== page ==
Mads Mikkelsen has serious moves. That should come as little surprise to those who’ve seen his suave turns as James Bond’s bloody-teared nemesis in Casino Royale and as a dapper cannibal in NBC’s Hannibal. Yet the more dancer-like qualities of his work are often overshadowed by his imposing (if not outright menacing) screen presence—a situation thrillingly rectified by Another Round, Mikkelsen’s new collaboration with The Hunt director Thomas Vinterberg. As a high school teacher who along with three colleagues decides to invigorate his moribund life by maintaining a persistent alcohol buzz, the 54-year-old Danish actor is a dexterous wonder, bringing equal measures of empathetic gravity and humor to his everyman role. His Martin is a lost soul in the throes of a mid-life crisis and, eventually, a burgeoning booze dependency, and his saga culminates in an expressively electric musical number—all leaping, twirling, running euphoria—that stands as the finest scene of the cinematic year.
Another Round’s showstopper not only allows Mikkelsen to utilize his considerable dance training—it demonstrates his charismatic versatility. Mikkelsen’s Martin is an ordinary protagonist on an extraordinarily sloshed journey of self-discovery, and the actor brings his plight to life with relatable inner turmoil and reckless abandon, resulting in one of 2020’s most subtle and moving performances. The stellar film proves that Mikkelsen remains completely comfortable operating in small, human-scaled endeavors, no matter the splash he’s made over the past decade in a variety of Hollywood blockbusters (Rogue One: A Star Wars Story, Doctor Strange) that have turned him into a hot franchise commodity. With rumors swirling that he was about to step into the newly departed shoes of Johnny Depp in the third Fantastic Beasts installment (the casting news was confirmed following our chat), and with Another Round destined for critical accolades when it premieres in theaters on Dec. 4 and on VOD on Dec. 18, we spoke with him about his impressive dance routine, collaborating with Vinterberg, Denmark’s drinking culture, and more.
Let’s begin at the end of Another Round, with your amazing dance number. Did you prep your moves ahead of time, or were they improvised?
It’s a mix of both. We made a base of moves with a fellow actor and friend of mine, who’s also a choreographer. But at the time, we didn’t know how many young people would be at the place, and then we figured out it was on cobblestone, and there was a bench and a couple of cars, and we’d have to come up with some moves once we were at the location. But yeah, we did a few days of prepping it.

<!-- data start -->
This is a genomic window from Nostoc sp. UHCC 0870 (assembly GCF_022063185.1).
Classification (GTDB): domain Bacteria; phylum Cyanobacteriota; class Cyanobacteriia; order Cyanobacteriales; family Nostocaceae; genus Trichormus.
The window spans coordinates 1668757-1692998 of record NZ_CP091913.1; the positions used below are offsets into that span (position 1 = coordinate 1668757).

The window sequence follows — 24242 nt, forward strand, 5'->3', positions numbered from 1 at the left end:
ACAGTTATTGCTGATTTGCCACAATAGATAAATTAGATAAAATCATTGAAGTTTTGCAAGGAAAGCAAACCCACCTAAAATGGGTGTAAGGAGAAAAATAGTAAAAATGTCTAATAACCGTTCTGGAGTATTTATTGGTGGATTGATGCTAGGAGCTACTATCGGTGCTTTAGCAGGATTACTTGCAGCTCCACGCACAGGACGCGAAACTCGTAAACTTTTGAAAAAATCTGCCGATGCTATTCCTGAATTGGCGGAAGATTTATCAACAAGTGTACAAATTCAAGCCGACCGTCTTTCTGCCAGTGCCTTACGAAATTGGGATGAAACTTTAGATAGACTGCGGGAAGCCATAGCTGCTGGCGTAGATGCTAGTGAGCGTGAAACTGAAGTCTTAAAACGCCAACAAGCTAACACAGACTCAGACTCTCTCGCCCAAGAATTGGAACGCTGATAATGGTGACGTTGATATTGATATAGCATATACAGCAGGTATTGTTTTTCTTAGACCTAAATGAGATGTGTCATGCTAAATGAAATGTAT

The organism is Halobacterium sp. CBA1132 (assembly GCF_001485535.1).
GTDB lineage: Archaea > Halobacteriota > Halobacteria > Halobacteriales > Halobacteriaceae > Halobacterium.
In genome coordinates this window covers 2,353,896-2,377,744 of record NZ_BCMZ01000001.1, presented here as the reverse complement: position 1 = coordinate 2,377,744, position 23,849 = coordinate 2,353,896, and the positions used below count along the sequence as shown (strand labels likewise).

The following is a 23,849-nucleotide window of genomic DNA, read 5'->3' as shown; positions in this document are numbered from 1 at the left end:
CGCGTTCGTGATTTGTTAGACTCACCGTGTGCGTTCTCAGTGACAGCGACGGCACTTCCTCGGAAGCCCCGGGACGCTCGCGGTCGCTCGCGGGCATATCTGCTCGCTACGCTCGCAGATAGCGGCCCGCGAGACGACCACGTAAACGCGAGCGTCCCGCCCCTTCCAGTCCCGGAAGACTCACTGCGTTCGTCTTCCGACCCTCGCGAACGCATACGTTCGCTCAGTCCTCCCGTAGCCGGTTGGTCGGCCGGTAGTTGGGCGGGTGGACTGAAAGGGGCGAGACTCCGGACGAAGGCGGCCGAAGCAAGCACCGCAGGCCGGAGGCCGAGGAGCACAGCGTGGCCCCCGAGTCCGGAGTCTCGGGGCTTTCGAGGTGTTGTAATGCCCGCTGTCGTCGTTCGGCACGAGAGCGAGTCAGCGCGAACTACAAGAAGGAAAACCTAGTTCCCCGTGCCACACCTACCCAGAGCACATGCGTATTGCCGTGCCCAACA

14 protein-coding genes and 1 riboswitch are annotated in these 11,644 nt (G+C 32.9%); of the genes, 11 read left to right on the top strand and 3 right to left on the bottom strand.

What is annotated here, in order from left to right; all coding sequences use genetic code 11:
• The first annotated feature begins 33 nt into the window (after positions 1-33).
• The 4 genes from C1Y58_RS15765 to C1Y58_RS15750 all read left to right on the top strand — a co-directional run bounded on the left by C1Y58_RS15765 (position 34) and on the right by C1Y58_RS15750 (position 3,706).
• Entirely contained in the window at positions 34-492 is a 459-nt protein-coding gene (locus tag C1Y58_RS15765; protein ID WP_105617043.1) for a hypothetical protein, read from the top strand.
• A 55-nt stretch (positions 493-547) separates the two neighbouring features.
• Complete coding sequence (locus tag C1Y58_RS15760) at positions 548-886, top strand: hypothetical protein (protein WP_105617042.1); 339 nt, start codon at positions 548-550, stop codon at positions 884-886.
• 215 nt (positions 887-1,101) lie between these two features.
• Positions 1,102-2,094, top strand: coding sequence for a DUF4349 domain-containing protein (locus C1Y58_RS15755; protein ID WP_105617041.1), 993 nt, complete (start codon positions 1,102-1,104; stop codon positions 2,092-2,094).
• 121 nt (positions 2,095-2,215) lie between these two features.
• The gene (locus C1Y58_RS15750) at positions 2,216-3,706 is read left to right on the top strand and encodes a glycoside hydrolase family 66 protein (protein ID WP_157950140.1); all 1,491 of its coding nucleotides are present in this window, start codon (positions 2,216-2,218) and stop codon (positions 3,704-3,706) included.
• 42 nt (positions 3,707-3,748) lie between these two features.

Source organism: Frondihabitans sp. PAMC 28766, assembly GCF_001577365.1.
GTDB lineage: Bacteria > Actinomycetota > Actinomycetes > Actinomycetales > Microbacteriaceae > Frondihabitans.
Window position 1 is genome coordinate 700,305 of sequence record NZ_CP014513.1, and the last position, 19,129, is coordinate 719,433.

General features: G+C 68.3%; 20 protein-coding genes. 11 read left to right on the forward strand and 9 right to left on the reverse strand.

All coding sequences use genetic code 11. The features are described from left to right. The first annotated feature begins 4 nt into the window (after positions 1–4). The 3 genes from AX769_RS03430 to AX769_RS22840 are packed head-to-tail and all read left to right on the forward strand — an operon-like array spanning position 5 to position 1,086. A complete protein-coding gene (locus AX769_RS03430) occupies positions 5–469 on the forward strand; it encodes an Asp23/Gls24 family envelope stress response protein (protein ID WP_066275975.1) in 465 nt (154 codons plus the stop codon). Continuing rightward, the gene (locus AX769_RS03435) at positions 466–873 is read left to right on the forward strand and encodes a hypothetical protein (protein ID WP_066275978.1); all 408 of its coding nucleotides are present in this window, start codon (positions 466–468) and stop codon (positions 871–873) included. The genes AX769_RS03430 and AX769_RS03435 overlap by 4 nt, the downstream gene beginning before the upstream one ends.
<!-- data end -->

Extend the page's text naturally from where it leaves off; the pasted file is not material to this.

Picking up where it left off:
Was the scene in the initial script, and did you have some input into how it would play out?
There was a version of the dance in the story. There was a different version of the ending, and the dance was actually placed at a different spot in the film. The more we worked on it, the more we wanted it to finish with the dance. I was always a little reluctant about the whole thing, not because I didn’t want to dance, but because there’s a fine, fine balance so we don’t go and become pretentious. Like, oh, look at this guy dancing for real amongst a lot of young, lively people! So I wondered, how are we going to pull it off? Are you sure we don’t want to lift it a little, and make it a little magical—like it was a hallucination from his side, and he imagines himself dancing really well, and in reality he’s not? We talked a lot about that, and at the end of the day, Thomas just said, “No, he’s dancing for real, and that’s what I want to see.” Luckily, he was right and I was wrong.
How long did it take to shoot the scene?
Once we began, it was fine. Obviously, you can’t go on for 12 hours like that. We shot it over two days, but that was not only me; that was all the young kids and everything leading up to the dance—throwing Peter (Lars Ranthe) up in the air, and me getting all the phone calls and text messages. How did it feel? Obviously, I was super-rusty [laughs]. It was fun to do it, but I could barely move a week after that.
You weren’t in peak dancing shape, then?